The importance of being Ernst
At the European Patent Office most dictionaries are too general for the demands of interpreting, but Ernst’s Dictionary of Engineering and Technology is a real treasure.
I work regularly for the European Patent Office, where interpreters are required for patent hearings in the three official languages: English, German and French. You can readily imagine that the subject matter is very technical at times, but most of the regulars swear by their little helper, the Ernst technical dictionary.
Dictionaries are often too general for our needs or they list the obvious words and don’t have those we need to look up. However Ernst’s Dictionary of Engineering and Technology is a real treasure. Although it was first published in 1951, it is still about the best general technical dictionary I’ve encountered.
Generally I am not a great collector of dictionaries, or convinced of the usefulness of long terminology lists. Reading around the subject in English is often the best preparation for me. After all language exists in context, and lists and dictionaries to some extent eliminate context.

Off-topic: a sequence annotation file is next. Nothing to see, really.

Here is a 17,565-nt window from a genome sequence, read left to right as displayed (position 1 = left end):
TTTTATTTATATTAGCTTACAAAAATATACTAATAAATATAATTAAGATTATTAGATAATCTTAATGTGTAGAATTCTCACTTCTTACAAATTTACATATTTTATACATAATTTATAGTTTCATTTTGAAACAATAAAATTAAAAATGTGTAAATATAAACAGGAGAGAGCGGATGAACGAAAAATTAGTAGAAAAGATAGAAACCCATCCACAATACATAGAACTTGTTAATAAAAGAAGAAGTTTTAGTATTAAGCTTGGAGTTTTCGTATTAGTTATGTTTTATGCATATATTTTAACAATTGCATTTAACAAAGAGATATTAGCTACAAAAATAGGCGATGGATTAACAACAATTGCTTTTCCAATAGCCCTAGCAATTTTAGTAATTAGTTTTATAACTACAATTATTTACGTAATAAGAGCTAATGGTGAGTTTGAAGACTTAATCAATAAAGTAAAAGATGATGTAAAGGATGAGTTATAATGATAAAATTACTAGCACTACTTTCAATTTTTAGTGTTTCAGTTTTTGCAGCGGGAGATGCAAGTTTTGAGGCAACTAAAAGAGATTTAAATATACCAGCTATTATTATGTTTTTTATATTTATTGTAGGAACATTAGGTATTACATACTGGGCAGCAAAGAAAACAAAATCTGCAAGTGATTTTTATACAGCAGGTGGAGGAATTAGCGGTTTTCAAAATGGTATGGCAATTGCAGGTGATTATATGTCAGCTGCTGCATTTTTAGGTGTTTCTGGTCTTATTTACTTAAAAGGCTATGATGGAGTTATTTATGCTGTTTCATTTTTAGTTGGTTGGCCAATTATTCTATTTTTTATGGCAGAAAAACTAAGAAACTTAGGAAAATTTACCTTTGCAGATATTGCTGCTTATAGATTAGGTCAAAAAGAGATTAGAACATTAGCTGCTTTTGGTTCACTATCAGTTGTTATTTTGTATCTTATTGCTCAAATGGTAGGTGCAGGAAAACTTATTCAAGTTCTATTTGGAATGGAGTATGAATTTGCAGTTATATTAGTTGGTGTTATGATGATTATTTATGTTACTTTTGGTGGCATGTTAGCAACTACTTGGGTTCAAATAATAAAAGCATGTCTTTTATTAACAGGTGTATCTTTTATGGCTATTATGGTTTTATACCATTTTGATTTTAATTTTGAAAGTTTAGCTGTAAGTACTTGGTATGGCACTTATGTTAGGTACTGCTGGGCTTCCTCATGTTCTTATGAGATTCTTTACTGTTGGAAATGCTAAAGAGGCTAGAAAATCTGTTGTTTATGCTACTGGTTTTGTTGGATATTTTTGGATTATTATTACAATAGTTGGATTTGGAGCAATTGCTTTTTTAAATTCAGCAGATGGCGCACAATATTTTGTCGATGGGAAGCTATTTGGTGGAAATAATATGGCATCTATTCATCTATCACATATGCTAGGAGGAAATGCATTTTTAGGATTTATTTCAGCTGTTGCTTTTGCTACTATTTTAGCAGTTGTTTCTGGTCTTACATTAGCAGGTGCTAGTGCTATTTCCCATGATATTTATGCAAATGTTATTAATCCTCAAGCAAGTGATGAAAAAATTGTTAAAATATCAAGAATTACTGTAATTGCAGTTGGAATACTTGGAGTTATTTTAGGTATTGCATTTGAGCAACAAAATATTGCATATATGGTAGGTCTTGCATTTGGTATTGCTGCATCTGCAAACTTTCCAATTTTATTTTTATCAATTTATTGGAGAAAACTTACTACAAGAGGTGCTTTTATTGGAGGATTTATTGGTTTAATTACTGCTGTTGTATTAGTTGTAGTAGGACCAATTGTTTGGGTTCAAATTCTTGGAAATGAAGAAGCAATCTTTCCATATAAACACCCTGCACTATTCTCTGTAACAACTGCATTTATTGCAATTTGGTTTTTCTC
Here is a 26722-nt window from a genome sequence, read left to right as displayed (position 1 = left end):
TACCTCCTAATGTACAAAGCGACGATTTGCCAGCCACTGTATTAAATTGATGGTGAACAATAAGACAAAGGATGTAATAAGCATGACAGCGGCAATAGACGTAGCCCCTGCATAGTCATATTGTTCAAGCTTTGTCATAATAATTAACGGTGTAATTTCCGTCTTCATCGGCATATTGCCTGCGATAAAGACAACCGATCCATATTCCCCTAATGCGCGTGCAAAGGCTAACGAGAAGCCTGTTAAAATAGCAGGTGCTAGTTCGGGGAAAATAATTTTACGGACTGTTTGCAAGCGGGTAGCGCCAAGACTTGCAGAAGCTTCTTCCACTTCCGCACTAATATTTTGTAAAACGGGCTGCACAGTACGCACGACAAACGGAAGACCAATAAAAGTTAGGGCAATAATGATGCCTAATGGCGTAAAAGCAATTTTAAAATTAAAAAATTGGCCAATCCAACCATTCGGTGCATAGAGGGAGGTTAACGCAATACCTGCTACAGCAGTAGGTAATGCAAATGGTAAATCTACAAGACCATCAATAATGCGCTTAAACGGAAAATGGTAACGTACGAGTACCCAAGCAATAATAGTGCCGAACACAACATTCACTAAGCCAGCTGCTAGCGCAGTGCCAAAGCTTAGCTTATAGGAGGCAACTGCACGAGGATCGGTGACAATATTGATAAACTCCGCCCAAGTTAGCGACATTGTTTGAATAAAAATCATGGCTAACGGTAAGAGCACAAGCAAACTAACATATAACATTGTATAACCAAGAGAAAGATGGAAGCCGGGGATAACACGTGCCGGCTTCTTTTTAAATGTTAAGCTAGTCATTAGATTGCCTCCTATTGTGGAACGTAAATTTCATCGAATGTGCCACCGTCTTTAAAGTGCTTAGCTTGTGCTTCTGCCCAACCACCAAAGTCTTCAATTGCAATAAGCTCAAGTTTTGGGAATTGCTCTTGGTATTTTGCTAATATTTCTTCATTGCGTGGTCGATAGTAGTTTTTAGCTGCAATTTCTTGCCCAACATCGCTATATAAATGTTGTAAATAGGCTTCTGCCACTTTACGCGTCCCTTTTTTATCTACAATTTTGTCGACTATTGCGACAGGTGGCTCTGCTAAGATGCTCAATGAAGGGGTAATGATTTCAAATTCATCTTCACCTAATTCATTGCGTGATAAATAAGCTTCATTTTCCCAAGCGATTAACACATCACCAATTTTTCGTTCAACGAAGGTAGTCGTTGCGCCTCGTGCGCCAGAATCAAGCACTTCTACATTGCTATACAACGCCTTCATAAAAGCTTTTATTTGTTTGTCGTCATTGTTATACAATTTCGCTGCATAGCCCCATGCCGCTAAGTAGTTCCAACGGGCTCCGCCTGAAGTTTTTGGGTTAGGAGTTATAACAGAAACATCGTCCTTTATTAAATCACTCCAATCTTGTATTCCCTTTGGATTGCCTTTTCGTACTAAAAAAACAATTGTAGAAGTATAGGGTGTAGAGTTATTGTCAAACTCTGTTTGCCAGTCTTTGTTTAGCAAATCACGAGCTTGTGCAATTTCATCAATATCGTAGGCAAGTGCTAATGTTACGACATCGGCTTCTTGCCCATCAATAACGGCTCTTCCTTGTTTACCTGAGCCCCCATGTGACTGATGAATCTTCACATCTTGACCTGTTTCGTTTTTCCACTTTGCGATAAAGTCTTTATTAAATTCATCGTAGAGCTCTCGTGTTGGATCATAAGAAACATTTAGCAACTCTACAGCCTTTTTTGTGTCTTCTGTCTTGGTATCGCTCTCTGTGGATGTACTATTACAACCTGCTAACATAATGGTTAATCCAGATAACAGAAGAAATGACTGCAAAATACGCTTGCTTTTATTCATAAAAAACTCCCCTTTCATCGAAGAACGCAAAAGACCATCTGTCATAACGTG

Be that as it may, when you are working at a meeting on cars and they talk about a camshaft, you’ve just got to know it. And Ernst usually comes up trumps. It is a no-frills science and technology dictionary; even the cover is plain.
Rarely does it let you down when you look up a technical word. It is particularly strong on what I would call the older technologies, stuff like cars, mining, coal and steel, textiles – all technologies that developed in their respective languages.
I generally use the German to English volume, but Ernst now covers a range of languages. It is also available on CD so you can store it on your laptop.
Articles published in this section reflect the views of the author(s) and should not be taken to represent the official position of AIIC.
Dictionary of Science and Technology, Dr.-Ing Richard Ernst, Oscar Brandstetter Verlag